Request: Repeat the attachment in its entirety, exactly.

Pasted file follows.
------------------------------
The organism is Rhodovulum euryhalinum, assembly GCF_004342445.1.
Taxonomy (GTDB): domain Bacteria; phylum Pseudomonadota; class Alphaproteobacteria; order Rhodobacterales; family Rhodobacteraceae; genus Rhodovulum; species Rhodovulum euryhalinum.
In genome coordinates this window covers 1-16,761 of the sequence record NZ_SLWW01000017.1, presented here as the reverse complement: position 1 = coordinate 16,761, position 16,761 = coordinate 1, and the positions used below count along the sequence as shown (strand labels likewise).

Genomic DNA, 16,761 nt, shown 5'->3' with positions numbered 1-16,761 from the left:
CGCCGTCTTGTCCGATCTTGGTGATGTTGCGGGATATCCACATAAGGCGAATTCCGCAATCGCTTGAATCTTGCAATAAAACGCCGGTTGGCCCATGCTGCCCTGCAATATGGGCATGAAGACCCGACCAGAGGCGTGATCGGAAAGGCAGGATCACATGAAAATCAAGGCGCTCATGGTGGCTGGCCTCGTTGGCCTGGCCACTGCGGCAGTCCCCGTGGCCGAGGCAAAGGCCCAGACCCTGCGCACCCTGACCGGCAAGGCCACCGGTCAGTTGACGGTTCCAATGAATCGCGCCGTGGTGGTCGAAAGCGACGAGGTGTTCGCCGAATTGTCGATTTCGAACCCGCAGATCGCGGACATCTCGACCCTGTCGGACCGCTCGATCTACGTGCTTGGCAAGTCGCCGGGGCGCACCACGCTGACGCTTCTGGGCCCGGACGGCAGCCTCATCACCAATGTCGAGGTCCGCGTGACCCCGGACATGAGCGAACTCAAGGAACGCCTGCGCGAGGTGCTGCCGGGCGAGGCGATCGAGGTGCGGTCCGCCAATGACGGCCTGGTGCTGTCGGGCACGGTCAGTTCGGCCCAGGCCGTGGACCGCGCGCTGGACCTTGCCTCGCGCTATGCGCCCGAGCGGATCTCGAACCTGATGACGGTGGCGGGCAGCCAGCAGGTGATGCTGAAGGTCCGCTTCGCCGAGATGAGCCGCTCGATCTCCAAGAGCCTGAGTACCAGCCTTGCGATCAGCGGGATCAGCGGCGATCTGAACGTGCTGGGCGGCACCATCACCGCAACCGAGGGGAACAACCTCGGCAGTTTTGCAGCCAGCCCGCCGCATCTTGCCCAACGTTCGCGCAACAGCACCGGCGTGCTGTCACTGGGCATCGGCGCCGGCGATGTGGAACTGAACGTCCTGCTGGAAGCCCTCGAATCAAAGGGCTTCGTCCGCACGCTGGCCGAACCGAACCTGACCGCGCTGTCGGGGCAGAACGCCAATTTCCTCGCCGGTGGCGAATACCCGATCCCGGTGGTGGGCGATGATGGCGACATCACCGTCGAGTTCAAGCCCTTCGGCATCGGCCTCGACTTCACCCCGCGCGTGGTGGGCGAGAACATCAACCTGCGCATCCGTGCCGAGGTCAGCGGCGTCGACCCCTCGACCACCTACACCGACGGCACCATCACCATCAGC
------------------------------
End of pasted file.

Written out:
The organism is Rhodovulum euryhalinum, assembly GCF_004342445.1.
Taxonomy (GTDB): domain Bacteria; phylum Pseudomonadota; class Alphaproteobacteria; order Rhodobacterales; family Rhodobacteraceae; genus Rhodovulum; species Rhodovulum euryhalinum.
In genome coordinates this window covers 1-16,761 of the sequence record NZ_SLWW01000017.1, presented here as the reverse complement: position 1 = coordinate 16,761, position 16,761 = coordinate 1, and the positions used below count along the sequence as shown (strand labels likewise).

Genomic DNA, 16,761 nt, shown 5'->3' with positions numbered 1-16,761 from the left:
CGCCGTCTTGTCCGATCTTGGTGATGTTGCGGGATATCCACATAAGGCGAATTCCGCAATCGCTTGAATCTTGCAATAAAACGCCGGTTGGCCCATGCTGCCCTGCAATATGGGCATGAAGACCCGACCAGAGGCGTGATCGGAAAGGCAGGATCACATGAAAATCAAGGCGCTCATGGTGGCTGGCCTCGTTGGCCTGGCCACTGCGGCAGTCCCCGTGGCCGAGGCAAAGGCCCAGACCCTGCGCACCCTGACCGGCAAGGCCACCGGTCAGTTGACGGTTCCAATGAATCGCGCCGTGGTGGTCGAAAGCGACGAGGTGTTCGCCGAATTGTCGATTTCGAACCCGCAGATCGCGGACATCTCGACCCTGTCGGACCGCTCGATCTACGTGCTTGGCAAGTCGCCGGGGCGCACCACGCTGACGCTTCTGGGCCCGGACGGCAGCCTCATCACCAATGTCGAGGTCCGCGTGACCCCGGACATGAGCGAACTCAAGGAACGCCTGCGCGAGGTGCTGCCGGGCGAGGCGATCGAGGTGCGGTCCGCCAATGACGGCCTGGTGCTGTCGGGCACGGTCAGTTCGGCCCAGGCCGTGGACCGCGCGCTGGACCTTGCCTCGCGCTATGCGCCCGAGCGGATCTCGAACCTGATGACGGTGGCGGGCAGCCAGCAGGTGATGCTGAAGGTCCGCTTCGCCGAGATGAGCCGCTCGATCTCCAAGAGCCTGAGTACCAGCCTTGCGATCAGCGGGATCAGCGGCGATCTGAACGTGCTGGGCGGCACCATCACCGCAACCGAGGGGAACAACCTCGGCAGTTTTGCAGCCAGCCCGCCGCATCTTGCCCAACGTTCGCGCAACAGCACCGGCGTGCTGTCACTGGGCATCGGCGCCGGCGATGTGGAACTGAACGTCCTGCTGGAAGCCCTCGAATCAAAGGGCTTCGTCCGCACGCTGGCCGAACCGAACCTGACCGCGCTGTCGGGGCAGAACGCCAATTTCCTCGCCGGTGGCGAATACCCGATCCCGGTGGTGGGCGATGATGGCGACATCACCGTCGAGTTCAAGCCCTTCGGCATCGGCCTCGACTTCACCCCGCGCGTGGTGGGCGAGAACATCAACCTGCGCATCCGTGCCGAGGTCAGCGGCGTCGACCCCTCGACCACCTACACCGACGGCACCATCACCATCAGC